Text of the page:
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Ruth Bader Ginsburg: Praying Mantis Named for Justice Because of Gender or Jewelry?

Image: Ruth Bader Ginsburg: Praying Mantis Named for Justice Because of Gender or Jewelry?
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By    |   Thursday, 02 Jun 2016 10:31 AM

Ruth Bader Ginsburg now has a species of praying mantis named for her by naturalists using a new female genitalia identification method. The U.S, Supreme Court justice hasn't said whether she takes it as a compliment.

Different reasons have been offered for the naming honor. The sponsoring institution cites gender equality. Snarky people might say the two look alike. 

Nope, say researchers Sydney Brannoch and Gavin Svenson. They named the Madagascar-based, leaf-dwelling Ilomantis ginsburgae for Ginsburg for her appreciation of the jabot, a decorative neck accessory which resembles the neck plate of the insect.

Brannoch and Svenson work at Case Western University in Cleveland, Ohio, and a Cleveland Museum of Natural History statement said they named the species after Ginsburg "for her relentless fight for gender equality."

The two researchers discovered the species while pioneering a new method of identifying praying mantises by establishing a female genitalia system. The museum said male genitalia characteristics to this point have been the standard in identifying insect species.

The research was recently published in the journal Insects Systematics & Evolution.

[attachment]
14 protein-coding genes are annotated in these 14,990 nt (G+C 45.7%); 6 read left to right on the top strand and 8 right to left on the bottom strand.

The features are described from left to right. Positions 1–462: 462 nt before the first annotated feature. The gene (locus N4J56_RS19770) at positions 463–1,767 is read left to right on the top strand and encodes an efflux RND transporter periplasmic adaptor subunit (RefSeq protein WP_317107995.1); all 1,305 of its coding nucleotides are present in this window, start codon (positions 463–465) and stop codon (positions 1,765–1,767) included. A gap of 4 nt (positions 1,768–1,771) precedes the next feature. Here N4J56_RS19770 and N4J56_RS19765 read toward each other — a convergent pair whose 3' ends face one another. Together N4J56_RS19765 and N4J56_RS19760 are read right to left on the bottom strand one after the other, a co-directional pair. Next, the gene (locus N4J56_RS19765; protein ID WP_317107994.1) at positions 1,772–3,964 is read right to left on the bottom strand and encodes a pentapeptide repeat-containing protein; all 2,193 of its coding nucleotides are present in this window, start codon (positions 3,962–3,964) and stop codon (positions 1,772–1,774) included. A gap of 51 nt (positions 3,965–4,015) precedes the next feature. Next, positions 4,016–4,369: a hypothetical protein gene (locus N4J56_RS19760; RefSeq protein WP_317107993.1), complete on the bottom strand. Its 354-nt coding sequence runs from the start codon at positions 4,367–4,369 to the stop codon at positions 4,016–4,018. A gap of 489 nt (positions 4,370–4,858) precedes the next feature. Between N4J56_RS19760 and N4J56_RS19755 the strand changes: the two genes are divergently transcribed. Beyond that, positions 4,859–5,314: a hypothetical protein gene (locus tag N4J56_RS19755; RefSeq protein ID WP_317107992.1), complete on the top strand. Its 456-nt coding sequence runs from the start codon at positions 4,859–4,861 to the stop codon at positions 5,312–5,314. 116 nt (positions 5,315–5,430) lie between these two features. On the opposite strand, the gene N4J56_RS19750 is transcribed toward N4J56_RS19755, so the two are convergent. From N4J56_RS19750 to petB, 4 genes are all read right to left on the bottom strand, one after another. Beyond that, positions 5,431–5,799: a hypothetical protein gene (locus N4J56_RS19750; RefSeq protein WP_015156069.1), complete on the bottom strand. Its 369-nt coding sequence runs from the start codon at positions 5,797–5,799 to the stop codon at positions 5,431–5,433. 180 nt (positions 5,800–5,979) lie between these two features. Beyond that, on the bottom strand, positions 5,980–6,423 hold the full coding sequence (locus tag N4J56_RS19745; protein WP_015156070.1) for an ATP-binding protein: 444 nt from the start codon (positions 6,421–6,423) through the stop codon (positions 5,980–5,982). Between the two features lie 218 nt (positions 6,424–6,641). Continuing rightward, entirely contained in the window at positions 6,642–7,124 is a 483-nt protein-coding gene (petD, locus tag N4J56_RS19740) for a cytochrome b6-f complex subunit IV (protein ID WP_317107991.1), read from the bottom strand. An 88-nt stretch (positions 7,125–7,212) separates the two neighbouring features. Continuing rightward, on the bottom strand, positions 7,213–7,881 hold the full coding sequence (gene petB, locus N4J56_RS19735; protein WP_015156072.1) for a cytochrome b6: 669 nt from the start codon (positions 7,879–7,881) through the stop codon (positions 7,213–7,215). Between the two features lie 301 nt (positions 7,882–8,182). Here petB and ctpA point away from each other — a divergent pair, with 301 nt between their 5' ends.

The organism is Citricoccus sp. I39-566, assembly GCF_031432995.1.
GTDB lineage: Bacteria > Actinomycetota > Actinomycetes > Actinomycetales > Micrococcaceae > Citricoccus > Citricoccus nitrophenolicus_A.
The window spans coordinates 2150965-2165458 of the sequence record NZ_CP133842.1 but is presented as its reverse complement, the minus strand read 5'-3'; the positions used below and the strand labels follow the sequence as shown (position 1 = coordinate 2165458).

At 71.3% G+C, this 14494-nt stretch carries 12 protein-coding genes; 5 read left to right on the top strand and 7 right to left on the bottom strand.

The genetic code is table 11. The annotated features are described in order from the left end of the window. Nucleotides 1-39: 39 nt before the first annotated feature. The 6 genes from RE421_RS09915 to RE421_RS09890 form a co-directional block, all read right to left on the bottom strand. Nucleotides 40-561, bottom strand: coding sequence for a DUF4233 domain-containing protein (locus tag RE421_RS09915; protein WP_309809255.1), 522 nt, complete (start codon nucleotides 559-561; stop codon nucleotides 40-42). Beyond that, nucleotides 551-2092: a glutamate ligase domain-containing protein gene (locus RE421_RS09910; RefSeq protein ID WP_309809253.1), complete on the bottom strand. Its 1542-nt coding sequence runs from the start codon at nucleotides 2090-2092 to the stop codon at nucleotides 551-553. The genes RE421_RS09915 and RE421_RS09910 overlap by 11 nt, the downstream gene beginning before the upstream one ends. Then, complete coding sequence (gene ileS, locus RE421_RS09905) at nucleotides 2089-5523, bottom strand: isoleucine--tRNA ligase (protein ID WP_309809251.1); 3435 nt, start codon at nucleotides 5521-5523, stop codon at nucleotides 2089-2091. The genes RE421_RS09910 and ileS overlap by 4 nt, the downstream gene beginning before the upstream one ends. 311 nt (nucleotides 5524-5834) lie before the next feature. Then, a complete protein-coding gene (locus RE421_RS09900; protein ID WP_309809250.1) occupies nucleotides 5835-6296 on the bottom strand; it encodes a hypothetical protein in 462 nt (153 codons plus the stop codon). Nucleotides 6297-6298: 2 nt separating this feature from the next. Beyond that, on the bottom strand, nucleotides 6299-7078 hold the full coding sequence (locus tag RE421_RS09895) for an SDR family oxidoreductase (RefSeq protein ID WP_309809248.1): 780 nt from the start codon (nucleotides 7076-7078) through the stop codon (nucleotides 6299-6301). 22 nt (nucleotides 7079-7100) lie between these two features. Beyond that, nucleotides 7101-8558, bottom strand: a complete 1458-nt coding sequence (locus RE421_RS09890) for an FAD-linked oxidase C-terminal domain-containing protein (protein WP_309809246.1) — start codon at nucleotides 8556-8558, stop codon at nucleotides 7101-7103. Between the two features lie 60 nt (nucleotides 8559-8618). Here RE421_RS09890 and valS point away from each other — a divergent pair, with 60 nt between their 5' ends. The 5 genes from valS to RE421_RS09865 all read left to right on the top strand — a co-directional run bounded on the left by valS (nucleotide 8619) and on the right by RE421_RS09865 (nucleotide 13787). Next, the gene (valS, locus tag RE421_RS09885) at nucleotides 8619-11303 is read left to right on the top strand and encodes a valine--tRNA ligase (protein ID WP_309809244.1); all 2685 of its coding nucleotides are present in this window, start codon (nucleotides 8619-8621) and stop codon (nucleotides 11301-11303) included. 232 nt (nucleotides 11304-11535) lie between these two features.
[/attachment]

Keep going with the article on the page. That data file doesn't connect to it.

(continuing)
"As a feminist biologist, I often questioned why female specimens weren't used to diagnose most species," said Brannoch, lead author of the study. "This research establishes the validity of using female specimens in the classification of praying mantises. It is my hope that our work not only sets a precedent in taxonomy but also underscores the need for scientists to investigate and equally consider both sexes in other scientific investigations."

The Washington Post said Brannoch and Svenson have studied 30 female specimens from different museum collections, distinguishing genital characteristics and using them to also distinguish species. They then compared the results of their technique to more traditional methods.

"This adds to the working toolkit that researchers can use to identify the insects, which will allow them to more accurately distinguish one species from another," said the Post. "And it makes it easier for species to be identified and categorized into families based on female insects alone."

The gender study was done as part of Svenson's wider research project that focused on the evolutionary patterns of relationship, distribution, and complex features of praying mantises, said the museum.

Ginsburg, 83, was the second woman ever appointed to the Supreme Court after Sandra Day O'Connor, according to Biography.com.

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Ruth Bader Ginsburg now has a species of praying mantis named for her by naturalists using a new female genitalia identification method. The Supreme Court justice hasn't said whether she takes it as a compliment.
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2016-31-02
Thursday, 02 Jun 2016 10:31 AM
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